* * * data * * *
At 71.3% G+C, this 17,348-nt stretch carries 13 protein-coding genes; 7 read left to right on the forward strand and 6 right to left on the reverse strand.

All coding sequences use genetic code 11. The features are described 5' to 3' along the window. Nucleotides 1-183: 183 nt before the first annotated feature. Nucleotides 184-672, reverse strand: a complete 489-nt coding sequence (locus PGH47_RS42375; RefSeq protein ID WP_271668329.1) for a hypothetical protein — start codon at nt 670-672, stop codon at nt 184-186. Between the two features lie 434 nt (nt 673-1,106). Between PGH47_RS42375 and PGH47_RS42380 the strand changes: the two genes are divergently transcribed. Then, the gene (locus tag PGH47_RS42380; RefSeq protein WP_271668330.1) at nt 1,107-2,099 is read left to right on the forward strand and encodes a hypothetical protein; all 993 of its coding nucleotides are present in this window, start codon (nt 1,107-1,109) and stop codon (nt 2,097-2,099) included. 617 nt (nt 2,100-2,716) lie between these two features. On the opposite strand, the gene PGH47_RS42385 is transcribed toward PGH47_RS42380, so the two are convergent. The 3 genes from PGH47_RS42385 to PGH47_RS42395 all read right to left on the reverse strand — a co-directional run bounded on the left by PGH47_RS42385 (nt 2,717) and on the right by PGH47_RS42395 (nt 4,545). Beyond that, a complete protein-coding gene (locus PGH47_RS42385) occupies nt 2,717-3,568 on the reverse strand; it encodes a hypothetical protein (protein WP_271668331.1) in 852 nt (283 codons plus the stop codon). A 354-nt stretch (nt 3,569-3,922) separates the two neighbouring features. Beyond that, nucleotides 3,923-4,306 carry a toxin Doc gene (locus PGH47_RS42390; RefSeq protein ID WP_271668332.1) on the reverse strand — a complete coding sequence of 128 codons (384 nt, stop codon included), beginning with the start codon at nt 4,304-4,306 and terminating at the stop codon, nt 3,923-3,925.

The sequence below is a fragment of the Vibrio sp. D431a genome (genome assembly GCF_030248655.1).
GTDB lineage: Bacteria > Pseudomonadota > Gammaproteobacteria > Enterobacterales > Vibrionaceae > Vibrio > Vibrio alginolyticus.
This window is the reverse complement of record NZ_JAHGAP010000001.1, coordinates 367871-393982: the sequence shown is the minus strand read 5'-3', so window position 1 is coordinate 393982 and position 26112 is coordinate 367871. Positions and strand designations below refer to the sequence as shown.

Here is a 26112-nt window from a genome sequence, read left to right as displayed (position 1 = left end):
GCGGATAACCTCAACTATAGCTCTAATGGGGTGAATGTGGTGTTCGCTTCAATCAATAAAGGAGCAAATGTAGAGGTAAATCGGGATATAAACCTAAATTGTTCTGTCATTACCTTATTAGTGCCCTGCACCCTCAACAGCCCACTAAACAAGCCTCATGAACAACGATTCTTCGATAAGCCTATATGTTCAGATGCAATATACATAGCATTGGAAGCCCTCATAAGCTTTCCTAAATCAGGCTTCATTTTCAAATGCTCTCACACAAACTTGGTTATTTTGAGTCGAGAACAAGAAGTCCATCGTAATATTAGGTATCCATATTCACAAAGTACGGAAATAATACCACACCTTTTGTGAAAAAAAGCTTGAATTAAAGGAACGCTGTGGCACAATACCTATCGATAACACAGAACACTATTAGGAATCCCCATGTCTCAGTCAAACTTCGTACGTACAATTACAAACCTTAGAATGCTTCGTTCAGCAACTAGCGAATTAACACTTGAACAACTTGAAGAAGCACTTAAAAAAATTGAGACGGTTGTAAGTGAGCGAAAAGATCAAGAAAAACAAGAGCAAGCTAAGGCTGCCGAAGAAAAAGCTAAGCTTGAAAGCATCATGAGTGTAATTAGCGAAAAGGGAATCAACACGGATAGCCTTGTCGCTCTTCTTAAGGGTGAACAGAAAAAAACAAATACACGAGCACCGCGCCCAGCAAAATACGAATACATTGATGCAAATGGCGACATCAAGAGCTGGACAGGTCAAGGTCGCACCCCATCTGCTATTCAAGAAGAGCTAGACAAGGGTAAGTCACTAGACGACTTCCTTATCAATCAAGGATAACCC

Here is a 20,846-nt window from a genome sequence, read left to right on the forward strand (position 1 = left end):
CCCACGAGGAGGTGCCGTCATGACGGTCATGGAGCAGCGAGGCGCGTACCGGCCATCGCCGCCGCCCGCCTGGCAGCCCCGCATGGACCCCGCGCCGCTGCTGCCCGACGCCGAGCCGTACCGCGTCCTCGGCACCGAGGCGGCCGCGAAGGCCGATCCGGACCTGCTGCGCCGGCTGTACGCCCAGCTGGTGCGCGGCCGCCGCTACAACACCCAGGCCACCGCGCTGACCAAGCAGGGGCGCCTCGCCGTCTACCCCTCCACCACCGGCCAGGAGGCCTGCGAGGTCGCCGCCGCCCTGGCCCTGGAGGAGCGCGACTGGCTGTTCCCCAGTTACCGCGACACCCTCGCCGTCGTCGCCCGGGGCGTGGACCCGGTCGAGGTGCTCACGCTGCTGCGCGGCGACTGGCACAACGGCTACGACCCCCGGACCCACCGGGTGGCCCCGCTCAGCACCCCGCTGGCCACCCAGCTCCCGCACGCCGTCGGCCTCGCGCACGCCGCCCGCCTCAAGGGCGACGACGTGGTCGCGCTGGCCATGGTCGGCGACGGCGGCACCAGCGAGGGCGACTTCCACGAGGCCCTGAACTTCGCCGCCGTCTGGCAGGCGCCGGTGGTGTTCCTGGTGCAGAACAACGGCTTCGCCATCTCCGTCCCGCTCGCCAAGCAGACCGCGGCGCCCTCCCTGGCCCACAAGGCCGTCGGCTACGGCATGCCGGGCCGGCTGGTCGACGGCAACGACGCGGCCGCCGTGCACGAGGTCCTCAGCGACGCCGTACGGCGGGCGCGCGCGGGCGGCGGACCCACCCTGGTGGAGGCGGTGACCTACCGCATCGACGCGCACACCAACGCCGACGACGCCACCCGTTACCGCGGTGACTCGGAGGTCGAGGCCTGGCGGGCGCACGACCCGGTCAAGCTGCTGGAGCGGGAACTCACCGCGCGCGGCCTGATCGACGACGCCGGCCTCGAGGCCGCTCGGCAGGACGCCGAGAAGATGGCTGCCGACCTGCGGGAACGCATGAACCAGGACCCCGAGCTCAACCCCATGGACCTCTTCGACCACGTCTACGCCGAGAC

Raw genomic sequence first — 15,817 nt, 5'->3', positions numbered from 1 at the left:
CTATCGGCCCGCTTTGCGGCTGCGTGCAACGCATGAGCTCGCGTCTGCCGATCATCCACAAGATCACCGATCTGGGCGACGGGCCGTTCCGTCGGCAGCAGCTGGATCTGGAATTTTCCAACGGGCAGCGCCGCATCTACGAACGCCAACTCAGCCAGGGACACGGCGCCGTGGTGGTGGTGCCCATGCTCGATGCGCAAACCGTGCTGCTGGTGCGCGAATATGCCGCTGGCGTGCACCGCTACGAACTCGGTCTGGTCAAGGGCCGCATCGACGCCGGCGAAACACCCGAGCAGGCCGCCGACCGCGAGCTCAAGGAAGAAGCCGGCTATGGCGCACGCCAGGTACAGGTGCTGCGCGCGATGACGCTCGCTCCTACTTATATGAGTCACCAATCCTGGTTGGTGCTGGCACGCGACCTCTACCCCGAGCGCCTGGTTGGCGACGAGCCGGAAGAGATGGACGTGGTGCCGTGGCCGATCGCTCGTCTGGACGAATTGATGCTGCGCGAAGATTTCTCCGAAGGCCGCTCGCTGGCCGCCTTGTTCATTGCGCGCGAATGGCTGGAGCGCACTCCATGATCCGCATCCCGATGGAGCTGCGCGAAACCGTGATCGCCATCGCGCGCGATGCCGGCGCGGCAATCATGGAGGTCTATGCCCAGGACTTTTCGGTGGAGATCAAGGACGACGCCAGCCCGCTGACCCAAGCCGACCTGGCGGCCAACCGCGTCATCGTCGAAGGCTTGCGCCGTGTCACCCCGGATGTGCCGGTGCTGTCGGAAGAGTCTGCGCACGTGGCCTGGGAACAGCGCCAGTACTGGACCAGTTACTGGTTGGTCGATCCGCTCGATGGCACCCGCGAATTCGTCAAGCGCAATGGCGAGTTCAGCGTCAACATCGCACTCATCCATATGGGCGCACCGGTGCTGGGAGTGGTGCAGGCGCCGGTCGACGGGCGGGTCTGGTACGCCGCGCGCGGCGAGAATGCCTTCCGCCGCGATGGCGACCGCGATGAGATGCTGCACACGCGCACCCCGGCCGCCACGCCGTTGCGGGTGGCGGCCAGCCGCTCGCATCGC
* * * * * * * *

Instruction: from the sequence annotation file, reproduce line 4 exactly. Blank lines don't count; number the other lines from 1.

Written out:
GTDB lineage: Bacteria > Pseudomonadota > Gammaproteobacteria > Enterobacterales > Vibrionaceae > Vibrio > Vibrio alginolyticus.